Corporate governance code for London Stock Exchange's AIM set for further update
Published on 28th Feb 2023
The code has guided small and mid-sized quoted companies in improving their corporate governance practices and reporting
The Quoted Companies Alliance (QCA) has indicated in a report marking 10 years of the QCA Corporate Governance Code that it is looking to make further changes to the code in the near future. The report reflects on the benefits that it has bought to companies and the wider market since its introduction.
The QCA code was first introduced in 2013 as a successor to the QCA’s Guidance for Smaller Quoted Companies and the Corporate Governance Guidelines for AIM Companies. The QCA code was designed to bridge the gap between the UK Corporate Governance Code (designed for companies with a premium listing of equity shares on the main market of the London Stock Exchange) and the need for effective and proportionate governance arrangements for smaller listed companies.
The QCA code was updated in 2018 following the change to AIM's rule 26 that required all AIM companies to apply a recognised corporate governance code. Following the introduction of AIM rule 26 the percentage of AIM companies applying the QCA code increased from approximately 45% in 2017-18 to just under 90% in 2018-19.
The QCA code is widely recognised as being an appropriate corporate governance code for small and mid-sized quoted companies. It is seen as providing more flexibility than the more onerous UK Corporate Governance Code.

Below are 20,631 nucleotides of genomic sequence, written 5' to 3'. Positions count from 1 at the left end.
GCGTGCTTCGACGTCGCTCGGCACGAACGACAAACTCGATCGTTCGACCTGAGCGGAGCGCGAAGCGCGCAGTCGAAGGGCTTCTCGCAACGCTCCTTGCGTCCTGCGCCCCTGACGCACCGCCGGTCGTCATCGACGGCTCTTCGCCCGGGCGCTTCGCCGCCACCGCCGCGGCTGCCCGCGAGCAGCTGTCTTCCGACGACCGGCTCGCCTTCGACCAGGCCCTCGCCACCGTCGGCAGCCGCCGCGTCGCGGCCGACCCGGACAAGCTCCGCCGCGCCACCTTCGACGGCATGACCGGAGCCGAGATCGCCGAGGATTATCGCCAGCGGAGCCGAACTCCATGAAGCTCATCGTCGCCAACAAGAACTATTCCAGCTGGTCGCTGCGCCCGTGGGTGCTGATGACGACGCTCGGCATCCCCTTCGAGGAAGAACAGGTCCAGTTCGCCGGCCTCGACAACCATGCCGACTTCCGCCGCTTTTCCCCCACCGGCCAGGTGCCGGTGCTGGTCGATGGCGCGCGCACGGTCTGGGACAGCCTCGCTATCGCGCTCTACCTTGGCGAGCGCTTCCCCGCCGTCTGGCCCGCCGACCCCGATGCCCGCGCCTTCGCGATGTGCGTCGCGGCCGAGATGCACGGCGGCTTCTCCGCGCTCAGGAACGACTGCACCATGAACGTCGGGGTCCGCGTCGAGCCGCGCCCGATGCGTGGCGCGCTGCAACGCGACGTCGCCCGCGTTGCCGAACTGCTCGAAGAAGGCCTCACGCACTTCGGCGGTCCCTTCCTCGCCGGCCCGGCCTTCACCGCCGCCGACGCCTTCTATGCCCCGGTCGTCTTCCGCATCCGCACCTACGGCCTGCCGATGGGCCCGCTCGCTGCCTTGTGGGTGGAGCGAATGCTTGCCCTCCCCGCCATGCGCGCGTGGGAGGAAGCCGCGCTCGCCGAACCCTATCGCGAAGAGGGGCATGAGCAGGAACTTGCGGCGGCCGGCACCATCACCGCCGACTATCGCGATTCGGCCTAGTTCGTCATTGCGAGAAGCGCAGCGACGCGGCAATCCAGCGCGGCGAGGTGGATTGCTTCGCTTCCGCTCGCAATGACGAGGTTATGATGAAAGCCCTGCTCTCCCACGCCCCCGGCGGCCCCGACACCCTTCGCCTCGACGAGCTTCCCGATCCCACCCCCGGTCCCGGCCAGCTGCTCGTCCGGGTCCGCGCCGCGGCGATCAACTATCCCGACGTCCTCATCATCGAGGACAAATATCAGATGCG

The QCA noted that many companies have found that adopting the QCA code has encouraged good communication and better engagement with stakeholders; triggered important conversations around board performance and succession planning; and helped formalise board processes and encourage improved disclosures.
The report highlighted how corporate governance reporting has improved under the principles of the QCA code.
Osborne Clarke comment
Good governance is important for companies of all shapes and sizes, not least given the importance of environmental, social and governance matters on board agendas and the emphasis placed on good corporate governance by investors. The QCA code has provided an excellent guide for small and mid-sized quoted companies and to assist them in improving upon their corporate governance practices and reporting.
While the QCA has not given anything away yet, it is likely that changes may centre on current areas of debate including board diversity and executive remuneration.